Rootkits are among the most dangerous tools in a malware developer’s toolbox. They can be easily added to malware in order to gain unauthorized, privileged access to a system as well as achieve stealth and persistence. While not all rootkits are used for malicious purposes, we’ll focus on those that are.
Origin of the term ‘rootkit’
The term rootkit can be broken down into two parts. The ‘root’ part can be traced to its origins in UNIX and UNIX-based operating systems. In these environments, the root refers to an account with administrative privileges. Anyone who has root-level access can do pretty much anything on the system.
Because the ability to have unrestricted privileges can be dangerous in the hands of a bad actor, or even a beginner, most modern-day UNIX-based operating systems like MacOS, Red Hat, and Ubuntu disable the root account by default and just issue regular user accounts. A regular user account will have a minimal amount of privileges.
As for the ‘kit’ in rootkit, it’s an abbreviation of the word ‘toolkit’. This particular toolkit, which is used by malware developers, typically consists of programs, scripts, and other pieces of code. So, a rootkit is a malicious toolkit used to gain privileged access and establish stealth and persistence.
Although the term rootkit has UNIX origins, it’s now commonly used in the Windows world. In fact, a large majority of the rootkits currently in circulation are Windows based.
How a rootkit works
In most cases, the rootkit itself doesn’t do any damage. Rather, its main function is to keep the malware (which is the one that does the damage) from being detected. It’s able to do this by hiding characteristics normally generated by programs when they’re installed or running on a system.
As soon as malware establishes residence on a system, its existence can often be given away by several indicators, such as:
- The presence of accompanying files
- The generation of certain processes (which, in Windows, can be seen in the Task Manager)
- The creation of certain registry keys
- CPU or disk space utilization
- And many others
Most security tools designed to detect malware, like say an antivirus, will monitor the system for any irregularities involving these indicators. The job of the rootkit is to tamper with the parts of the system that show these indicators so that the malware will appear invisible. For example, the rootkit may hide the malware’s files, its processes, or even its registry keys (in the case of Windows-based rootkits).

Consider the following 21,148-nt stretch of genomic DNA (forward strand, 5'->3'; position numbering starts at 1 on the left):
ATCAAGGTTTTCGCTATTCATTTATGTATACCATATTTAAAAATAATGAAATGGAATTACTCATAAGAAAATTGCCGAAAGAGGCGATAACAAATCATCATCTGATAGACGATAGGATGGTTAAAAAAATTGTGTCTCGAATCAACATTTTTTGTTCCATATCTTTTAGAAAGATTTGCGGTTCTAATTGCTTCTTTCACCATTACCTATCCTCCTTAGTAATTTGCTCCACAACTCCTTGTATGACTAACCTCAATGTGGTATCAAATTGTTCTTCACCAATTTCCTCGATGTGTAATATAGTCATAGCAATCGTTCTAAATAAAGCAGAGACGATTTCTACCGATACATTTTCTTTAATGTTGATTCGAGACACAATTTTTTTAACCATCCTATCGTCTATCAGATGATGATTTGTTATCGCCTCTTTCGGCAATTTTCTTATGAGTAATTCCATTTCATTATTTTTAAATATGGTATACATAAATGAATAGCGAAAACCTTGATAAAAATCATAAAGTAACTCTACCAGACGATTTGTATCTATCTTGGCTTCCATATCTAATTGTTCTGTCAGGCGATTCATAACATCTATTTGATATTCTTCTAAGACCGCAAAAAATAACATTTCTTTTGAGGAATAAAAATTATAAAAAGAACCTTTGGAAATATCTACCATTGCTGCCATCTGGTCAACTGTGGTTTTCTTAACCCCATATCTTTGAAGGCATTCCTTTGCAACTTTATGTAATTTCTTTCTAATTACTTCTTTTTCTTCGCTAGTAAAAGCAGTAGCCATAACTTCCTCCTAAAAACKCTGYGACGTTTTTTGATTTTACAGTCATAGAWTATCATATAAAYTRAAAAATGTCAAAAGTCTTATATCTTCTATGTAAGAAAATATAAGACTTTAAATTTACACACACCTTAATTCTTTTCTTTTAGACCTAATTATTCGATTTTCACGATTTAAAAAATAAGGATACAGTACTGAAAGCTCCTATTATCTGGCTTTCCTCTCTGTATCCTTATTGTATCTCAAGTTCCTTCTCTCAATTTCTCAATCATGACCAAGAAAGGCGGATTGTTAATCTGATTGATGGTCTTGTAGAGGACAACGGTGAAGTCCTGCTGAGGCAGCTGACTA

Types of Rootkits
In the Windows environment, rootkits are often classified into two types:
- User mode rootkits – These are rootkits operating in user space a.k.a. Ring 3, which is also where applications run.
- Kernel mode rootkits – These are rootkits operating in kernel space a.k.a. Ring 0. Generally speaking, these types of rootkits are the more dangerous (and more difficult to develop), as they are able to acquire the highest level of privileges in the OS.
Rootkits employ several cloaking techniques. But one particular technique used by user mode rootkits to hide malicious software is IAT hooking. The IAT or Import Address Table is a table where applications look up the addresses of pertinent functions found in DLLs (Dynamic-Link Libraries).
A rootkit would typically alter (or ‘hook’) certain addresses so that those addresses would then point to the malware’s malicious code. So, when an application calls a hooked function, what would instead be executed would be the malicious code. Now, if that application were a virus scanner and the hooked function was supposed to support the malware detection process, the result of that scan would understandably be tainted. It would, for instance, omit the malware from the results.
Kernel mode rootkits also employ a similar API hooking technique. In this case, the API hooking technique is targeted at another lookup table known as the System Service Dispatch Table or SSDT. The SSDT runs in the kernel memory, where it stores addresses that point to system call functions.
Similar to what a user mode rootkit would do with an IAT, a kernel mode rootkit would tamper with the SSDT so that system calls would be diverted to the malware’s code. Again, if the original system call had something to do with malware detection, this SSDT hooking technique would remove the malware from the results.
Because rootkits are exceptionally good at hiding malware, they’re a serious threat to any system. Once they get installed, it can be very difficult to detect and, in turn, remove them. Some experts even suggest a total re installation of the operating system.
As with most things, the best way to counter rootkits is through prevention rather than detection and remediation. Rootkits are most commonly installed via social engineering techniques or through malware droppers, so defensive countermeasures should be aimed at these particular threat vectors.